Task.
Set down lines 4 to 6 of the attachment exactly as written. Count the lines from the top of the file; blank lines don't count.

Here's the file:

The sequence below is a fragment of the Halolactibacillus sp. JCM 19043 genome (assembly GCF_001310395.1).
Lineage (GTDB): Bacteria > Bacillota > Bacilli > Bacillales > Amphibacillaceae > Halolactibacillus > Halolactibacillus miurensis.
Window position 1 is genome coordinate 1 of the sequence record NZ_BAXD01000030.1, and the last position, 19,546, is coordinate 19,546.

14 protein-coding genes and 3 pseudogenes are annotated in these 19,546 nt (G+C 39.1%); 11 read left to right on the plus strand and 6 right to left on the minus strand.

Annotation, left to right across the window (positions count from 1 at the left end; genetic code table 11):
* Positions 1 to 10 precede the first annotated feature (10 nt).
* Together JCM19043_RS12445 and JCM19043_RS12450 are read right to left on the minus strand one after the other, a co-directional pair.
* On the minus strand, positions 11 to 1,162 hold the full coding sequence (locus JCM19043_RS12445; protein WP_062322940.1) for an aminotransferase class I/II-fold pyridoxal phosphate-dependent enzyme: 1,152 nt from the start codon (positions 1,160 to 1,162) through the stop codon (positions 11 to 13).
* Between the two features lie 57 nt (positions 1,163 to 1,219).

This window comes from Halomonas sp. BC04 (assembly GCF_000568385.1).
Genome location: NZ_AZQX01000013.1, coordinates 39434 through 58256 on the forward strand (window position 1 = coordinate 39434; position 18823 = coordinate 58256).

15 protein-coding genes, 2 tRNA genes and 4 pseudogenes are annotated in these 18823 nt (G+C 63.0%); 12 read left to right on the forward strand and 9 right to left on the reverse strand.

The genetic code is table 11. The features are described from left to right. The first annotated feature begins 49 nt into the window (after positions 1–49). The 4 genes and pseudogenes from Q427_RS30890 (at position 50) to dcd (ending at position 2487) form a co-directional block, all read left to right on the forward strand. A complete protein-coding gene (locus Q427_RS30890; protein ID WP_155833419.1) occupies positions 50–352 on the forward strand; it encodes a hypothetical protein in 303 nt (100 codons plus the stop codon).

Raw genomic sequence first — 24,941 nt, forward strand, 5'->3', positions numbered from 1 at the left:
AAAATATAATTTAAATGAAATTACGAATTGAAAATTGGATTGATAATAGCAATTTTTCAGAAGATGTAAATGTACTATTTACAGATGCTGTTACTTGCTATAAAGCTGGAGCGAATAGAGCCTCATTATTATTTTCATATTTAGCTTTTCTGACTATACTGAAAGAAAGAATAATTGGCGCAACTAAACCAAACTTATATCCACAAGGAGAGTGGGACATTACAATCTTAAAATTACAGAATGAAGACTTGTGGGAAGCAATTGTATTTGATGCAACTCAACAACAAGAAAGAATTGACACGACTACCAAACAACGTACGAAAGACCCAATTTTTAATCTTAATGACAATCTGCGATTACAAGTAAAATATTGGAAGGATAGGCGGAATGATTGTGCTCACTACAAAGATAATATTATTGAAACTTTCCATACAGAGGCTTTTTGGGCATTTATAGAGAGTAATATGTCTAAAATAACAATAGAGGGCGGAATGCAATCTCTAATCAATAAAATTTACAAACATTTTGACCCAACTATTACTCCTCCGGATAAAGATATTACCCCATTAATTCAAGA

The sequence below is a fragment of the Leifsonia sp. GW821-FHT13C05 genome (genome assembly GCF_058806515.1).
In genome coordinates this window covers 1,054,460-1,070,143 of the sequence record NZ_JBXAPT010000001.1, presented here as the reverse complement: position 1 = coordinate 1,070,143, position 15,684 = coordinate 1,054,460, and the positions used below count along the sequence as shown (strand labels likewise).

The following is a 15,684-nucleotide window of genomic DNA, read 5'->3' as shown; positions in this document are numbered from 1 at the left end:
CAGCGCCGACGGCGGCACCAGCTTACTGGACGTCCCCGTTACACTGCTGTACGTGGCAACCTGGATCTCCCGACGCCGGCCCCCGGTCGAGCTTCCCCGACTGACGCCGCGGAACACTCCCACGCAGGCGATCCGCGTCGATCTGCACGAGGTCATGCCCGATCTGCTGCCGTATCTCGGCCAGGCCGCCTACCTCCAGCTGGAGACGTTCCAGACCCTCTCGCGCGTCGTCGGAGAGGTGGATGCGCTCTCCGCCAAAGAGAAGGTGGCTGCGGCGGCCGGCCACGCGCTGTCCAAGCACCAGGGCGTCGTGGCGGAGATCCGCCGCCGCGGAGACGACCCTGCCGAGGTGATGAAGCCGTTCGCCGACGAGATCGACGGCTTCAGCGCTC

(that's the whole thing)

14 protein-coding genes and 3 pseudogenes are annotated in these 19,546 nt (G+C 39.1%); 11 read left to right on the plus strand and 6 right to left on the minus strand.

Annotation, left to right across the window (positions count from 1 at the left end; genetic code table 11):
* Positions 1 to 10 precede the first annotated feature (10 nt).